People may discriminate against people living with HIV (PLHIV), but the disease doesn’t. Whether you’re gay or straight, woman or man, young or old, you could get the infection. Some groups are at a higher risk, but that doesn’t mean others are safe altogether.
In January 2019, the Department of Health (DOH) recorded more than 1,200 new cases of HIV infections in the Philippines, bringing the total confirmed cases to over 63,000. Not all of these fresh cases involved sexual contact; there were mother-to-child transmissions, as well as sharing of infected needles.
A June 2019 report from the HIV, AIDS, & ART Registry of the Philippines, however, brings the total cases to 68,401, with 35 people newly diagnosed with HIV.
The June 2019 HIV, AIDS, & ART Registry of the Philippines Report is out! Get a copy of the full report here: http://bit.ly/June2019HARPFollow us on Twitter and Instagram: @HIVepicenter
With the rising case of HIV, you’ll want to stay on top of your sexual health, especially if you’re sexually active. The first step is to get tested for sexually transmitted diseases (STIs) — including diseases apart from HIV.
The Spotlight is on HIV
HIV is the most talked about STI in the country, but people are more likely to get other forms of STI. Speaking at the 15th Postgraduate Course, “HEADLINE: Dermatology,” Dr. Gilbert Yang reports that the most common sexually transmitted disease (STD) is gonorrhea, followed by genital warts, herpes, and syphilis.
The problem is, not many groups monitor the rise of STIs other than HIVs. Moreover, there are more advocate groups for HIV than other STIs altogether, which means there are fewer chances to educate people about non-HIV STIs.
To make matters worse, some STIs are “silent infections” — they don’t exhibit symptoms, making them difficult to diagnose and treat. Because they don’t know they’re carrying an STI, some people unintentionally spread the infection to the people they love.
Even HIV symptoms are easy to miss.
Fever, chills, rash, sore throat, fatigue, night sweats, and muscle aches are signs the body acquired the infection, but these can be easily dismissed as common flu.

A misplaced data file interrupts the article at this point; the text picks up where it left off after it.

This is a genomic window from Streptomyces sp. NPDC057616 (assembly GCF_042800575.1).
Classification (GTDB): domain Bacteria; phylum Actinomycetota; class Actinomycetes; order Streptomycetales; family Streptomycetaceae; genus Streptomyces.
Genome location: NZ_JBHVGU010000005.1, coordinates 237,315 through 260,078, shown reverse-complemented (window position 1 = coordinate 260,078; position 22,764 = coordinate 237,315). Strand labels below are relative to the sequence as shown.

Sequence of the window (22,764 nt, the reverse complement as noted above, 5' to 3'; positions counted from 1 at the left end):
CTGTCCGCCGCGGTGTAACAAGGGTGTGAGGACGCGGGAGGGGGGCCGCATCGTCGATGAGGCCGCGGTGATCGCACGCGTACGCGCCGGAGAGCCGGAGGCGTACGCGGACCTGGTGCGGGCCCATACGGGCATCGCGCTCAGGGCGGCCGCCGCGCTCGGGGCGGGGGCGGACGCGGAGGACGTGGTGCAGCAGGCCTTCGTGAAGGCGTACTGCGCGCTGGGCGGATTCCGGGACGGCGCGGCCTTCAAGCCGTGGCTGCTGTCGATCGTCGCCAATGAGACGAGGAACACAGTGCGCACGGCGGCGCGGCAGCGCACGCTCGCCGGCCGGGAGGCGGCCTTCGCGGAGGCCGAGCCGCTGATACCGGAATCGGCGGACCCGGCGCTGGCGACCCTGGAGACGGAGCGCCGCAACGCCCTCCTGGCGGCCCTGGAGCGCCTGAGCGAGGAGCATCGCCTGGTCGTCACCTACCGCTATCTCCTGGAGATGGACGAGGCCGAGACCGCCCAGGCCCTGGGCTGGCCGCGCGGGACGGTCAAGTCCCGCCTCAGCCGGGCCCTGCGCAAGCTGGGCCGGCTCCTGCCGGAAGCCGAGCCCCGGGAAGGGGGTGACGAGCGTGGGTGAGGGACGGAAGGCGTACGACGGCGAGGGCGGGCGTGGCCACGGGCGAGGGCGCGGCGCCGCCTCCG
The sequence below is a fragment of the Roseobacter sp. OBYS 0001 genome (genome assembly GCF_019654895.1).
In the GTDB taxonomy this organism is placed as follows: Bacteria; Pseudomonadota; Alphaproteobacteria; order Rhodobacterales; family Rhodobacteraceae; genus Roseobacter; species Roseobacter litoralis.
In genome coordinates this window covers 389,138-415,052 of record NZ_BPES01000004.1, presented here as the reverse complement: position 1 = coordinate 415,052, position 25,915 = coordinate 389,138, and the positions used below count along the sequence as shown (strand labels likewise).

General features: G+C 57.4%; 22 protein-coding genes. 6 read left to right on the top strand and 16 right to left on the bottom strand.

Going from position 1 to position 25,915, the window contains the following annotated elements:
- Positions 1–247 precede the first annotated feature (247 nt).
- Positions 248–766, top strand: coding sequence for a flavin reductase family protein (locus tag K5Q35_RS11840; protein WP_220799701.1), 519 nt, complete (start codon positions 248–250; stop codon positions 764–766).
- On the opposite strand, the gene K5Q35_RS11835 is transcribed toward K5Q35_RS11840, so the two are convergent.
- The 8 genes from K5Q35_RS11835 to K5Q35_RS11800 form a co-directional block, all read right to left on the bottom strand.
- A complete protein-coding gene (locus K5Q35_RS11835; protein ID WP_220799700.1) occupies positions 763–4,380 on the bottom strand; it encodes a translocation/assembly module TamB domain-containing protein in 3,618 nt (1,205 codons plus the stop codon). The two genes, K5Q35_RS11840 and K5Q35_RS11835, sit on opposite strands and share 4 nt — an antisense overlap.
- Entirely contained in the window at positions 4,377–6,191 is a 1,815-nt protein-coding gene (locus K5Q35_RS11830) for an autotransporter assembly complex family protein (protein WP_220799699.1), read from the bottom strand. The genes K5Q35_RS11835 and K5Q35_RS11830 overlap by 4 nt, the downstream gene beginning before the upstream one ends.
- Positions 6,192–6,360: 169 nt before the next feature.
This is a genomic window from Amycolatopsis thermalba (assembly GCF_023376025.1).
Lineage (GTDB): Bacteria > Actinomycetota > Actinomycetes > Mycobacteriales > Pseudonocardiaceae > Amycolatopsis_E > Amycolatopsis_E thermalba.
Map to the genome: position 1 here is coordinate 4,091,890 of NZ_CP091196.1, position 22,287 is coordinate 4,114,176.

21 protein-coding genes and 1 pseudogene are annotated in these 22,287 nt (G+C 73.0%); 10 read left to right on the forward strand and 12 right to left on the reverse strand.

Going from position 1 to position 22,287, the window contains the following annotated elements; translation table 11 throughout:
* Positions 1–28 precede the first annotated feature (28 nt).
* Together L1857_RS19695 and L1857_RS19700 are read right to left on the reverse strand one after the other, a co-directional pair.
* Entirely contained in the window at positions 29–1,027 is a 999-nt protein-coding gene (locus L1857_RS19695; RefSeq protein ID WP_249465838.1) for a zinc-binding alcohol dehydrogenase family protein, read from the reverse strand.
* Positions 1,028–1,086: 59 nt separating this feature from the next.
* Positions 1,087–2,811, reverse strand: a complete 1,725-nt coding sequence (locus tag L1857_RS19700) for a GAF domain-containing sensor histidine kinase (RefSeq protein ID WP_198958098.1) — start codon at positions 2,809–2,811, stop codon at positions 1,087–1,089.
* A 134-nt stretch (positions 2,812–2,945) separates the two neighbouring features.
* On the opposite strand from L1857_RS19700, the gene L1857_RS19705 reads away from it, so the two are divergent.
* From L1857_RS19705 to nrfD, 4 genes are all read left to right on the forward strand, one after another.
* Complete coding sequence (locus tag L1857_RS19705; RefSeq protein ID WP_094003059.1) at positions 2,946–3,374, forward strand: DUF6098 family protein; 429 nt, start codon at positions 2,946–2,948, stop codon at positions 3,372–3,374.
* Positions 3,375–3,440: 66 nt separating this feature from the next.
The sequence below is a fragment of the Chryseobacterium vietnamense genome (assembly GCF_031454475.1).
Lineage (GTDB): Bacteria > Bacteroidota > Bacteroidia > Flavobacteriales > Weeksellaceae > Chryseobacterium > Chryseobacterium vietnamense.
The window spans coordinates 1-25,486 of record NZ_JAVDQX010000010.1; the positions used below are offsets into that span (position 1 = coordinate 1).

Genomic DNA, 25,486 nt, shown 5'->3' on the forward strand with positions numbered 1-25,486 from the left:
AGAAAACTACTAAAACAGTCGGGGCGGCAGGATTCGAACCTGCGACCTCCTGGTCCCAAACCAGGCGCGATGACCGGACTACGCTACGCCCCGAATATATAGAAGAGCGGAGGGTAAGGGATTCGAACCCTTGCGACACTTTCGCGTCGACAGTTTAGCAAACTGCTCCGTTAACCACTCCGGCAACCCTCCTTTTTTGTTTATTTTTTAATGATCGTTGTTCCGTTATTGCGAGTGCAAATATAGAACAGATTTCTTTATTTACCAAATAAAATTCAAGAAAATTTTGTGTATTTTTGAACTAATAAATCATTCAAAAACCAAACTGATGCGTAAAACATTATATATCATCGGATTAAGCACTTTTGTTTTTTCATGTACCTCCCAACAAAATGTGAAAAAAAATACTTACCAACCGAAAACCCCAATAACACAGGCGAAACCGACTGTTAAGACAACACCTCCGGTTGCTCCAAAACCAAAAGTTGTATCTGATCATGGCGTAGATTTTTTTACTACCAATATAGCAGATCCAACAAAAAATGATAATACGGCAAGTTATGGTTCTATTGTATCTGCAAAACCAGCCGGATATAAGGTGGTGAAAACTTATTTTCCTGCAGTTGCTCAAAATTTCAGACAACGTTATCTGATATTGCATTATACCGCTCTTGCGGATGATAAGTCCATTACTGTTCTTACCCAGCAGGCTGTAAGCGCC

There’s no other way to be sure than to get tested.
How to Get Tested
There’s not one test that covers all STIs, so you have to visit a physician to know how each disease will be screened. Some STIs require simple blood work, whereas others need a urine test.
HIV Test in the Philippines provides a comprehensive list of healthcare facilities and institutions that offer HIV testing. Some of these groups offer free testing; private hospitals charge anywhere between P1,100 and P1,300. When in Manila also compiled a list of clinics in NCR, Calabarzon, and Region 1 that offer free HIV testing.
Apart from HIV, Love Yourself Philippines also offers testing for some STIs and recommends other clinics where you can avail STI testing and treatment.
Some of these tests include:
- A blood test, where the physician or nurse takes blood from your arm or finger
- A cheek test, where a soft swab will be rubbed in the inside of your cheek
- A urine test, where you pee into a cup
- A physical exam, where the physician examines your genital area for rashes, sores, or warts
If you test positive, your doctor will discuss the appropriate treatment. Don’t worry, many of these diseases can be treated with medication. It’s just like other infections; you take your medicine, you get well, and you move on like nothing happened.
There are, however, incurable conditions. Viruses such as HIV remain in the body, but you have a myriad of ways to manage symptoms and prevent spreading the diseases to your partner. In fact, many PHLIV live long, normal lives — many have loving relationships, healthy children, and successful careers.
Then again, you never know if you really have the disease. There’s no point worrying about STIs unless you’re sure you have them. So don’t prolong the guessing game. Get tested today.
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